China May Loosen Energy Price Controls After Planning Meeting
China may announce looser energy price controls and the break up of the domestic duopoly of PetroChina Co. and China Petroleum & Chemical Corp. (386) after a four-day Communist Party meeting ends today.
“We expect an announcement on liberalizing of resource price and an opening up of the energy industry to more private investment,” Simon Powell, head of oil and gas research at CLSA Ltd., said in a telephone interview yesterday. “Any fuel price reforms would be mildly positive for Sinopec and natural gas price liberalization would help PetroChina.” China Petroleum is known as Sinopec.
Chinese Politburo member Yu Zhengsheng said last month reforms to be discussed at the meeting of the party’s Central Committee meeting will be unprecedented “and will promote profound changes in every area of the economy and society.” Yu is ranked fourth in the seven-strong Politburo Standing Committee headed by party chief and President Xi Jinping.
China uses its big three oil companies, of which PetroChina is the largest, to control domestic fuel prices and secure energy supplies from overseas to meet the burgeoning needs of the world’s second-biggest economy.
Energy price liberalization was mentioned last month when the Development Research Center of the State Council, a government affiliated think tank, published recommendations for reform known as the ‘383 plan.’ The report suggested China should develop new price-setting mechanisms to better reflect international markets, relax barriers to oil and gas exploration and speed up development of shale gas resources.
“China will triple subsidies toward higher cost shale gas projects and increase all natural gas selling prices by 15 percent in 2014,” Gordon Kwan, an analyst at Nomura Holdings Inc., said in an e-mail yesterday. “This will encourage the accelerated development of domestic gas supplies.”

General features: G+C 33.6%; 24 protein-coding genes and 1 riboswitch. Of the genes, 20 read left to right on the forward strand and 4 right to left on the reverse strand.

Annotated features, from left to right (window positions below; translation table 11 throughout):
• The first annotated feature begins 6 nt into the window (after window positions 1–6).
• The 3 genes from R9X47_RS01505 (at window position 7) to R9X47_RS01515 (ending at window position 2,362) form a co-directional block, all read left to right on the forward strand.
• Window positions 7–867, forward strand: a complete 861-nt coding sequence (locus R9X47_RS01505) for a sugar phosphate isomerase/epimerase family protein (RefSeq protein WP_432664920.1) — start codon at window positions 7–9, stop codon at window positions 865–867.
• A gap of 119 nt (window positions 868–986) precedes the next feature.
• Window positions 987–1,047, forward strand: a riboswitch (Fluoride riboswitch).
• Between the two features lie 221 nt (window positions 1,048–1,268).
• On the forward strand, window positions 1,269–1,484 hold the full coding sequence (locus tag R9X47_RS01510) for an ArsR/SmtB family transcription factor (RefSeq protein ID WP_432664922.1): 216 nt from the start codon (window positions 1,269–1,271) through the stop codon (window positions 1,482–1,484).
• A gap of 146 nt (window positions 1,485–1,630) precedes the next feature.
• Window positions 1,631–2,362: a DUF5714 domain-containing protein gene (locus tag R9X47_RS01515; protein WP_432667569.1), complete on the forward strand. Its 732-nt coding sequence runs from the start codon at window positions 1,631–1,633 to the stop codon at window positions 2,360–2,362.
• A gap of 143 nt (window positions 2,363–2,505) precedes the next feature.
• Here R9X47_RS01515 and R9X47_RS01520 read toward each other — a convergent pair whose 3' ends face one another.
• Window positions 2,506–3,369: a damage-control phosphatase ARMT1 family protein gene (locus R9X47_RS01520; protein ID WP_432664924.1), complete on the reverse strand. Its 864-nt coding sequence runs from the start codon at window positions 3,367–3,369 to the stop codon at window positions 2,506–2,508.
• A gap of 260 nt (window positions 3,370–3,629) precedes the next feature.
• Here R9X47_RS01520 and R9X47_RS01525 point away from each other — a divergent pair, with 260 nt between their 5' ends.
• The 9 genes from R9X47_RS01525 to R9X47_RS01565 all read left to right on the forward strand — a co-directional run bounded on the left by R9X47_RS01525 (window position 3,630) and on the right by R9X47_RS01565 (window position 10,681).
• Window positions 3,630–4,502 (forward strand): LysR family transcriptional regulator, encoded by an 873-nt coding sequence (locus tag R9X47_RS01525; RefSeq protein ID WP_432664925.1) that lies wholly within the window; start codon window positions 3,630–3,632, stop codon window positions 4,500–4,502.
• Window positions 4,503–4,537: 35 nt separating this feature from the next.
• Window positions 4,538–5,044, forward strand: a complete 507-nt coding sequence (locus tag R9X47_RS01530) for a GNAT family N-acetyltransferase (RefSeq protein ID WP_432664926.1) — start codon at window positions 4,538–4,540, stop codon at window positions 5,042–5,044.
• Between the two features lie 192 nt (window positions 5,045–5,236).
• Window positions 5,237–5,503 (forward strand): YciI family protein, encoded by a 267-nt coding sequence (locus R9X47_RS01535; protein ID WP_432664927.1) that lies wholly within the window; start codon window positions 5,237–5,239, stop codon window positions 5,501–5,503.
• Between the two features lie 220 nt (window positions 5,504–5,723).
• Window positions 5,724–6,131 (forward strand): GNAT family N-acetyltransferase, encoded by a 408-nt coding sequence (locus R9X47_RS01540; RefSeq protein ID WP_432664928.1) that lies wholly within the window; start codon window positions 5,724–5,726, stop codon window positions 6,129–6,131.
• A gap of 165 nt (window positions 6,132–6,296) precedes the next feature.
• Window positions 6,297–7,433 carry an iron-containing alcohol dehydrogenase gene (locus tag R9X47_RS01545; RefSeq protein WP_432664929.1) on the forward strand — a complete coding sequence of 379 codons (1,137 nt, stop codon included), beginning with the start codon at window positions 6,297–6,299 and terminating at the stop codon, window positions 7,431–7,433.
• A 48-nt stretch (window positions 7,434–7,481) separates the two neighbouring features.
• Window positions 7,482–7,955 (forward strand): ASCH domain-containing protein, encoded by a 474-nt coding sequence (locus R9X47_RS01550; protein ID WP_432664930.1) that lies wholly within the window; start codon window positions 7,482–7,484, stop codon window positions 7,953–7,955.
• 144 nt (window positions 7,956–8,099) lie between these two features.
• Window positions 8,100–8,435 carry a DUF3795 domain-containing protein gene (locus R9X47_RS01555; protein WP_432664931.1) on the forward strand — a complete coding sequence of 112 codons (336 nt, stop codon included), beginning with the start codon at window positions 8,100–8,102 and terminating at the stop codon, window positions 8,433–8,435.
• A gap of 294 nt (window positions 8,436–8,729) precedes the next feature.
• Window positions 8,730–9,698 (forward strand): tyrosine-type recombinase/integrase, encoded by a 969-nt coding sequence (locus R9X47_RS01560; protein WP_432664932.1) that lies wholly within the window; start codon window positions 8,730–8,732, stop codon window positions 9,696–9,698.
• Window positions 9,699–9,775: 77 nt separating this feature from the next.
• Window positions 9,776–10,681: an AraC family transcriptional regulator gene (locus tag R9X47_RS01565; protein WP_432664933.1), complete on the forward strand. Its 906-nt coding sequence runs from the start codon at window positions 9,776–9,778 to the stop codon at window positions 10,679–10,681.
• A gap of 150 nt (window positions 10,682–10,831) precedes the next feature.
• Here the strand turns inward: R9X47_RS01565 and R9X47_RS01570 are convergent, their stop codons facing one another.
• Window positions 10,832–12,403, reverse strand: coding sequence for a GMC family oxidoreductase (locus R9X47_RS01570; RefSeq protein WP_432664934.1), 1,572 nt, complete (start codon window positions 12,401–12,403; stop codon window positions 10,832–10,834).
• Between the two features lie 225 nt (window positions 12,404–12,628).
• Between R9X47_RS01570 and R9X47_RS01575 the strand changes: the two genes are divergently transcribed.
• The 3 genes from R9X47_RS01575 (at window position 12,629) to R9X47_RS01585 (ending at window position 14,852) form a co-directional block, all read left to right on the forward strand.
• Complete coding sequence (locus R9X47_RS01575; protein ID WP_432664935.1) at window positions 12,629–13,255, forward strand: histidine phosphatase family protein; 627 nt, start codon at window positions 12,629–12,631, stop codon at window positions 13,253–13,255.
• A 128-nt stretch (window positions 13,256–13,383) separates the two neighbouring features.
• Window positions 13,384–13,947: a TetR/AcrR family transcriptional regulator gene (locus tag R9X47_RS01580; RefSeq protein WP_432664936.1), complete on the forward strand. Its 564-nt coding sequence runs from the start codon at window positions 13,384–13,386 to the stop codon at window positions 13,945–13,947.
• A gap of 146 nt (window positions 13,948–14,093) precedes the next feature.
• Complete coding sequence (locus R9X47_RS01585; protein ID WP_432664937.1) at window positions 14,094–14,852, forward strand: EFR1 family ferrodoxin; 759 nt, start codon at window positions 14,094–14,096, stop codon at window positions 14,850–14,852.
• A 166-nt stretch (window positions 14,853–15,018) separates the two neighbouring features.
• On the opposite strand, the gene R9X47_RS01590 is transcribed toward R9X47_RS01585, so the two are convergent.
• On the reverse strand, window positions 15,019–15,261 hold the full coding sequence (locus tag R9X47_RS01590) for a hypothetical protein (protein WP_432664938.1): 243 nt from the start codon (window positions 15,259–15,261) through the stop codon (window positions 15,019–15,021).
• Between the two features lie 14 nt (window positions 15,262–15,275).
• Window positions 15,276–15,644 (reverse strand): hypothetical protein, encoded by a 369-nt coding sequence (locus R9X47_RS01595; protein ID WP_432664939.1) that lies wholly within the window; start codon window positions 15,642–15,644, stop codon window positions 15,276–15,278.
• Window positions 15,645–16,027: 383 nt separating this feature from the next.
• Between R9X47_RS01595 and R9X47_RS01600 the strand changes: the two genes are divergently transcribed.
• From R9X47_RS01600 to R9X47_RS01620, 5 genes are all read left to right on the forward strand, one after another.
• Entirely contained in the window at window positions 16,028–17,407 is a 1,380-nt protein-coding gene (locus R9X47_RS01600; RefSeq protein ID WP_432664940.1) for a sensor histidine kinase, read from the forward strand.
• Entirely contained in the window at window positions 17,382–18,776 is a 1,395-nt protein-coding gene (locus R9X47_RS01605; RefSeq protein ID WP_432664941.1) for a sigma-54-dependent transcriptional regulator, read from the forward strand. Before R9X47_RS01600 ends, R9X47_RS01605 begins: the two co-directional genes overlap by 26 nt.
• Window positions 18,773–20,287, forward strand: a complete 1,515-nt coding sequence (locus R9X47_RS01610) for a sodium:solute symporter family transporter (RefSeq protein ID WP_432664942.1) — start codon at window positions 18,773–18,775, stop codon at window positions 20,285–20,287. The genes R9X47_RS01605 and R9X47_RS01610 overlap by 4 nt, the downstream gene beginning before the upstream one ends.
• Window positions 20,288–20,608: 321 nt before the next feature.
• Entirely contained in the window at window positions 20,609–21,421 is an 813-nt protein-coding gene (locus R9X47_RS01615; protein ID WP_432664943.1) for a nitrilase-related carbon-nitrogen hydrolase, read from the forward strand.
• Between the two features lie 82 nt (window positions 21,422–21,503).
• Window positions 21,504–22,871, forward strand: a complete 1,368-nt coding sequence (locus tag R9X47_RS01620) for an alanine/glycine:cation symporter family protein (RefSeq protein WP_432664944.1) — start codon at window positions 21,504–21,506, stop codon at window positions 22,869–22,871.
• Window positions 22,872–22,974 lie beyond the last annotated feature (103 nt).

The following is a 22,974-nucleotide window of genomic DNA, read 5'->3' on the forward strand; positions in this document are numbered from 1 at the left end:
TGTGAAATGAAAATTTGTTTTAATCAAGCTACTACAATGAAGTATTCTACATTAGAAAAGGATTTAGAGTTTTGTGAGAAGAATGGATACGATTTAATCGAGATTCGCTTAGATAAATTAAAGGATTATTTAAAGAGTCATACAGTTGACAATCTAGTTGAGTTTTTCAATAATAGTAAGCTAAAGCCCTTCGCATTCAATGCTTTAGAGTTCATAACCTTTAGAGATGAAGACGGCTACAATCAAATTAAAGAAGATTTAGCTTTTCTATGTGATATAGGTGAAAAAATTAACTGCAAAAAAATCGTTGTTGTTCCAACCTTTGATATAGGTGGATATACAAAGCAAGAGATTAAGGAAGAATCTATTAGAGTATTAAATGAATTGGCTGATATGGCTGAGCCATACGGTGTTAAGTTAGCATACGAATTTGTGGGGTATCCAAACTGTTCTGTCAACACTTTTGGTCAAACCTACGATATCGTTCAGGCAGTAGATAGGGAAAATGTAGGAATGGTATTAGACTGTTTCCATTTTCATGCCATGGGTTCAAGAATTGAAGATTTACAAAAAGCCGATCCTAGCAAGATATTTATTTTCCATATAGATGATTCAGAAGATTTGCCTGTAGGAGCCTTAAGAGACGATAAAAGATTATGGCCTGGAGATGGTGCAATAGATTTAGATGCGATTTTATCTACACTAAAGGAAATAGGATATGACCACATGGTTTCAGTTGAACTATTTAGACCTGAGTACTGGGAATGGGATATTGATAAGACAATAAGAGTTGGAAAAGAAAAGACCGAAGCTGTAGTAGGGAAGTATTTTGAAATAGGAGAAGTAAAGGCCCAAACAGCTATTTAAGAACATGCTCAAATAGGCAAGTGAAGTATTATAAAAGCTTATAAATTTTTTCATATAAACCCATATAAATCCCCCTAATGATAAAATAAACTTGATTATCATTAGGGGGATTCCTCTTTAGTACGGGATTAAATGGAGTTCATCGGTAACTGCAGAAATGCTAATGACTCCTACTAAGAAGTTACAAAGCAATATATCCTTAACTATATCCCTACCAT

Environmental policies such as improving fuel standards may also be on the agenda, said Kwan. Price reform will help PetroChina and China Petroleum to invest in upgrading fuel standards to improve air quality, he said.
The government shortened its fuel price adjustment window to 10 days in March from 22 days to allow retail rates to reflect movements in global crude markets more closely.
The plenum may also accelerate the break up of China’s largest energy companies, said CLSA’s Powell. Sinopec sold shares in its engineering and construction unit in May. The company may also spin off its oilfield services unit, he said. PetroChina may follow a similar path.
“Spinning out part of PetroChina’s pipeline assets into a separate public company could be beneficial” for investors, Powell said. A sale of as much as 75 percent in the business will leave the company with control and create value for shareholders, he said.
Analysts such as JPMorgan Chase & Co.’s Scott Darling said any reform won’t be dramatic.
“What you’ll get will be a broad comment on increasing efficiencies and maybe introducing more competition into the energy sector,” Hong Kong-based Darling said. “But that does not mean wholesale breakup of state-owned companies.”
Reforms will take place over years and not weeks, said Powell. Many state-owned company chiefs are part of the Central Committee.
“Any reform of the state-owned enterprises will be slow,” Powell said. “Especially given how powerful they are and how many of their heads sit on the central committee.”
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